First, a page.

Back at the beginning of this year I took a beginners beekeeping class with York & District Beekeepers Association. My mother had taken this course a few years ago and now has several hives in her garden but given last year’s swarm adventure it was decided that I would take the course so that I could assist her. We are now in the thick of swarm season (I yet again spent a day chasing swarms around the village only for them to abscond a day later!) and I thought I’d post a little update on the calmer parts of the year so far.
I’ve really enjoyed going into the hives with mum and seeing all of the things we’ve learned about in class actually in person. You can see above a beautiful arc of capped brood (bee larvae) with stores of honey arranged around the outside in the corners.
Here you can see a close up of the larvae in their cells before being capped. You’re wanting to see nice C shaped larvae with defined segments and a nice pearly white colour (which these were in person!) There are lots of things you’re looking for to check that your colony is happy and healthy. When things go wrong (and they will) you’ll find out because you’re seeing something odd in the brood.
Can you spot the Queen Bee? I’ll give you a hint, she ends in the top left of the shot. She’s the one with the long, pointy bum. Alas, since taking this video (which was taken by accident, I was just filming bees, we didn’t realise the Queen was in frame until later that night when we were looking at the video!) Queen Beatrice has either passed away or swarmed unexpectedly. Upon a later hive inspection there were no eggs. If you can’t see any eggs, your Queen isn’t doing her job! We’ve taken emergency measures to hopefully get them to generate their own Queen and we’ve split off some Queen cells into a nucleus hive to rear a small colony as a back up if we need to re-Queen later in the year. In one of our other hives they decided to go from nothing to 20 Queen Cells and swarming in the blink of an eye! We just mistimed our hive check by 1 day due to bad weather but at this time of year that day can be crucial and they were off!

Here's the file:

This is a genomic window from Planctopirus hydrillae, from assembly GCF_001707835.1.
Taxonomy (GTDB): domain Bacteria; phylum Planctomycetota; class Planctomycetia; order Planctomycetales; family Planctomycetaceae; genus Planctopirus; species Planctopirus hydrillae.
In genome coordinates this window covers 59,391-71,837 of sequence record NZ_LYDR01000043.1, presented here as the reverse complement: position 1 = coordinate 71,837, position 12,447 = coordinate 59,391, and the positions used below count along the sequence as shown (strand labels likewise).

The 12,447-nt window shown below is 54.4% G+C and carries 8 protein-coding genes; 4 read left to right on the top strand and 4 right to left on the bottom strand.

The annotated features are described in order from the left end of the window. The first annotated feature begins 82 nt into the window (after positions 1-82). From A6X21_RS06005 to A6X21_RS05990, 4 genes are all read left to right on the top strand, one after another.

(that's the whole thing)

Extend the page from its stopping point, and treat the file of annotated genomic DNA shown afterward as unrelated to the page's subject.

The beginning of the year was going so well, everything was looking like something out of a textbook but then it all went a bit wrong and we sometimes haven’t a clue why our bees are doing what they’re doing. Beekeeping is a brilliant hobby and it’s absolutely fascinating but for one month a year, I won’t lie, it’s hellish! I’m just hoping that our colonies will have got all of this silliness out of their system now and we can fix them up and build them towards the summer. It’s funny but even with the very little hands on experience I’ve got so far (I don’t actually start the practical part of my course until later this month!) you can get to know the temperament of the colonies, I swear Hive 1 and Hive 2 hum at different pitches and Hive 2’s bees are much smaller. I look forward to getting to know them as we go on, hopefully with 3 colonies this year!
Bagels are, in theory, very easy to make. If you can make a simple bread then you have all the skills you’ll need for bageling. However, it seems to be an acknowledged problem that unless you have very good luck your first batch won’t be great. You have to learn by experience with bagels it would seem! *
[ * I have now given bagels another go and it was indeed my fault the first time, see my Bagel Update for how to get those holes in.]
The problem with these bagels was that I left them for too long on the second rise coz the kitchen was occupied. This meant that they just collapsed after poaching. They’re still delicious but rather flat. Something of a cross between an English Muffin, melba toast and a bagel really! I also didn’t make the holes big enough so they have dimples instead. But I make these mistakes so you don’t have to. Take heed and don’t over rise and make a bigger hole!
The other problem I’m having at the minute is the temperature. We’ve got 6″ of snow! Unless the fire’s going in the evening I don’t have anywhere to rise bread so I’m having to just about double the time for everything. Even regular baking is going a bit haywire as everything’s too cold! I did the first rise overnight but didn’t need to use the fridge, the whole house is a fridge!
450g bread flour
7g fast action yeast
2 tsp salt
1 tbsp sugar
250ml warm water
3 tbsp sugar
seeds for sprinkling
1 egg white
– Mix together the flour, salt and sugar in a large bowl.